In the film Fassbender plays Jung just as he’s starting out on his world changing career and making use of Freud’s experimental treatment known as psychoanalysis, or the talking cure. Early on he meets 18-year-old Sabina Spielrein, who has been diagnosed with hysteria and is given to violent fits and outbursts.

You can see what’s coming a mile off, but the film slowly reveals that Spielrein has been abused by her authoritarian father, who subjected her to repeated beatings and humiliations during her childhood. The connection between emotional disorders and sexuality confirm Freud’s theories and make an early convert out of Jung when it comes to his method.

That discovery leads to a friendship forming between Jung and Freud, who begins to see the young man as his intellectual heir.

But then another charismatic young patient enters Jung’s life in the form of Otto Gross, a drug addict who is committed to his own sexual gratification. He skillfully argues against Jung’s commitment to monogamy, pushing the boundaries and ethics of the man who is supposed to be curing him.



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It’s a remarkable sequence, and Fassbender is superb as he struggles with his professional commitments, his marriage and his basic and longstanding desire to make love to Spielrein.

Eventually he pushes aside his qualms and begins a heady affair with his former -- but now cured -- patient. It’s a move that violates the doctor/patient relationship, and it leads to an ethical clash between Jung and his far more patrician college Freud.

The fight between the two learned men, which hinges ultimately on Freud’s inability to ever allow his former student to become his colleague (his equal, in other words) eventually leads to a complete break between the two men, and a rupture in psychoanalysis that would endure for decades.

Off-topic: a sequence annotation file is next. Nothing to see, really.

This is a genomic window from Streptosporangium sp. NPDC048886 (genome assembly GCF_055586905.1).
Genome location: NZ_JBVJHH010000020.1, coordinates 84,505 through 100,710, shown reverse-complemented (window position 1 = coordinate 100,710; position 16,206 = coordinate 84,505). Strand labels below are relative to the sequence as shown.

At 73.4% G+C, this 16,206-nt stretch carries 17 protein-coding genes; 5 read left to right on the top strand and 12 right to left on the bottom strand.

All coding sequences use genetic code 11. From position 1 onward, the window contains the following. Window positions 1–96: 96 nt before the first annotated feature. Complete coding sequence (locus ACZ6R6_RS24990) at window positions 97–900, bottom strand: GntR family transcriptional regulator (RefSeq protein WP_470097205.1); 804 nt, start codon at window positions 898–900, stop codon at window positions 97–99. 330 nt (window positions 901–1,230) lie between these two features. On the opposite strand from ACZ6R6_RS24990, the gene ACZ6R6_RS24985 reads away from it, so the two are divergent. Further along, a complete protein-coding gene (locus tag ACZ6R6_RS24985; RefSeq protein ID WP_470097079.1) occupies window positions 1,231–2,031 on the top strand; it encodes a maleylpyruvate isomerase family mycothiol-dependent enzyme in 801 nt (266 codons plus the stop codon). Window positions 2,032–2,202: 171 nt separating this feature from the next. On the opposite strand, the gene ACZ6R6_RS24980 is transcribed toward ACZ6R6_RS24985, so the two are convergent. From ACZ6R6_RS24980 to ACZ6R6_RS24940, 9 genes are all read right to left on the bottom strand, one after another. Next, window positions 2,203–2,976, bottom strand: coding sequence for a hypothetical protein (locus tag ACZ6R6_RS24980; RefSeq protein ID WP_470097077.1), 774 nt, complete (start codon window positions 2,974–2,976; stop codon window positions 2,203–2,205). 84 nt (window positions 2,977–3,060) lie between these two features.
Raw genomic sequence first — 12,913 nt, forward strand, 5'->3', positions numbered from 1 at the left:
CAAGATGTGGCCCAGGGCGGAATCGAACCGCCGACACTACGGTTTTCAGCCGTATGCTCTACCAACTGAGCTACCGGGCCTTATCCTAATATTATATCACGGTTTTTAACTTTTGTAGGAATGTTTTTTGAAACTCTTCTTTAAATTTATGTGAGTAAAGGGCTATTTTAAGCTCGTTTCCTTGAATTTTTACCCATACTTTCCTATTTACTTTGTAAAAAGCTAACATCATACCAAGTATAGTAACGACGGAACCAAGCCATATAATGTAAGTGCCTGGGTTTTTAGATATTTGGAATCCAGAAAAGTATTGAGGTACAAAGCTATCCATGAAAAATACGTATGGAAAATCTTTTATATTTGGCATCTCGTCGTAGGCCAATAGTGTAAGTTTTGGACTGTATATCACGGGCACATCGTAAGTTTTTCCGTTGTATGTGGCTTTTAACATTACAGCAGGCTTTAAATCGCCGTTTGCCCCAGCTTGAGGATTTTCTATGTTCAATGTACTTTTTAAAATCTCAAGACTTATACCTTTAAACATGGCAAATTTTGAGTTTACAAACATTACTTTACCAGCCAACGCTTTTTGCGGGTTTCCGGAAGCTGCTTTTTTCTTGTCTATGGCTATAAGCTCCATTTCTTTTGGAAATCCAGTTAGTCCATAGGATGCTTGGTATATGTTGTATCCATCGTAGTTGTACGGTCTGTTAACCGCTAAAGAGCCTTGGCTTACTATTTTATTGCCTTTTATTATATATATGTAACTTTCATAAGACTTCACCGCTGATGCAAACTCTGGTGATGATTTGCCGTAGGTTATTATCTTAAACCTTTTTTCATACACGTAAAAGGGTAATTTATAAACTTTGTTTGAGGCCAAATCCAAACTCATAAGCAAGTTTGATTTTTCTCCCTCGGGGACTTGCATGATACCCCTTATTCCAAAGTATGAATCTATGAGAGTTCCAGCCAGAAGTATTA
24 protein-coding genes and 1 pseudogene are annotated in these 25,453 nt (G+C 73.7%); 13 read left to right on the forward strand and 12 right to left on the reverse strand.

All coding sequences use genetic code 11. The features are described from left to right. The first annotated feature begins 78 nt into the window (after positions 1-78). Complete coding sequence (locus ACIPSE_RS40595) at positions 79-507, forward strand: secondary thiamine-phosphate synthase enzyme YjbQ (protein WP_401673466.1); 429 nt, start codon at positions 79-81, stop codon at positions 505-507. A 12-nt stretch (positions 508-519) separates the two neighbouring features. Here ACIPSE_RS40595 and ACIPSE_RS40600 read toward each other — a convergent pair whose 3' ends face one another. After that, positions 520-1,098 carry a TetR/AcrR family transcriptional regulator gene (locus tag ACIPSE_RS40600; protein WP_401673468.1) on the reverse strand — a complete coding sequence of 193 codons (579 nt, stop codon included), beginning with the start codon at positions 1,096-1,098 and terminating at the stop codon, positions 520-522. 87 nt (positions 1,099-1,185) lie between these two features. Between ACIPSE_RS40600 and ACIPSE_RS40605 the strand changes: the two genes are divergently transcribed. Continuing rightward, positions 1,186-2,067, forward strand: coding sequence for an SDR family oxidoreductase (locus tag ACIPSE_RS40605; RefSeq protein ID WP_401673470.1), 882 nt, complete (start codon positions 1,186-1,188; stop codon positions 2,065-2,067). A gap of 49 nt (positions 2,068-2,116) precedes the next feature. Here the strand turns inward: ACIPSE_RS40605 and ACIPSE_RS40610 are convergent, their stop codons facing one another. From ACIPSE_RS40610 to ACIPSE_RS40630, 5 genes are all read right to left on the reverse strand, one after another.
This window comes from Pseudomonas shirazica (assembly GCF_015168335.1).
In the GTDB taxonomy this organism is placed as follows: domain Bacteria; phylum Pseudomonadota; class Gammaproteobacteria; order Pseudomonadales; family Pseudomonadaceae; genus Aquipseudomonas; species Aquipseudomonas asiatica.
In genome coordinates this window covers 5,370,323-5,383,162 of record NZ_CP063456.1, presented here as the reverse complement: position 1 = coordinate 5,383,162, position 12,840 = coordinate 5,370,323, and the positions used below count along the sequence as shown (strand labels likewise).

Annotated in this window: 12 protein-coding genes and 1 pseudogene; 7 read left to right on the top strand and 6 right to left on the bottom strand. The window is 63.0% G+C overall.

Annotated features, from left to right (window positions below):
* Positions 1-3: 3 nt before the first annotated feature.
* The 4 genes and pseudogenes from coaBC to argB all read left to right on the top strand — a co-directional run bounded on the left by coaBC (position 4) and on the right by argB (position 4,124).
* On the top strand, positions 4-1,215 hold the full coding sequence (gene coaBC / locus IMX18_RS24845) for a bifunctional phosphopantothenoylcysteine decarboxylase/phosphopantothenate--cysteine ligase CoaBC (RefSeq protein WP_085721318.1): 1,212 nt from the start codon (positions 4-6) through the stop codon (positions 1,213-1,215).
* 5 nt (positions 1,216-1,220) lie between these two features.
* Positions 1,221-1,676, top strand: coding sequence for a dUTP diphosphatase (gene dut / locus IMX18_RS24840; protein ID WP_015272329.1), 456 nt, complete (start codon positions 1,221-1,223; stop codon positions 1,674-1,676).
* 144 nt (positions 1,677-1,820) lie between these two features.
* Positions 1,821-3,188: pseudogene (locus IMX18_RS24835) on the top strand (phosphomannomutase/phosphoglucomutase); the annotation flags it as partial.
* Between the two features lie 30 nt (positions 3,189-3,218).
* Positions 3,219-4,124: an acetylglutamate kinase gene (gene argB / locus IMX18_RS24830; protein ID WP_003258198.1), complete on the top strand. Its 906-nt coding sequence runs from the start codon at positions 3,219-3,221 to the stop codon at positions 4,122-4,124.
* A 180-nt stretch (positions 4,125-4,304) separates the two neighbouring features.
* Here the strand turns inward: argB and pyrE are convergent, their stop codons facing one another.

But oddly enough, it’s in the chemistry and the philosophical battles between Fassbender and Mortensen that A Dangerous Method really comes to life.

In their own time both men were conscious that their groundbreaking work would be profoundly influential, and they both wanted to guard its legacy and ensure it could continue. That passion led to a rigidity of mind in Freud that Jung rebelled against, over and over.

But Jung too had his blind spots. In the beginning he was bourgeois and conventional in his outlook, a product of his class and period, and he refused to acknowledge that some of the hostility to Freud’s talking cure method had its origins in hostility to Freud’s ethic background (the Nazis eventually drove him out of Europe).

The action of A Dangerous Method is taken directly between the correspondence between Jung, Freud and Spielrein and so it achieves its sense of authenticity directly from the source.

But Fassbender’s turn as the tortured and blazingly brilliant young Jung is the greatest part of the film. He plumbs the emotional core of his character in a way that surpasses his co-stars, and in the process he saves this slow moving but still quietly compelling film from becoming a biopic about a titan of the 20th century.

It’s not giving too much away to say that the ending is as bittersweet as we begin to anticipate early on. The collusion of personalities, theories, desires and broken hearts make it a dead cert almost from the beginning.

It’s Fassbender’s all-electric performance that will be remembered. He’s already the kind of actor that simply can’t fail.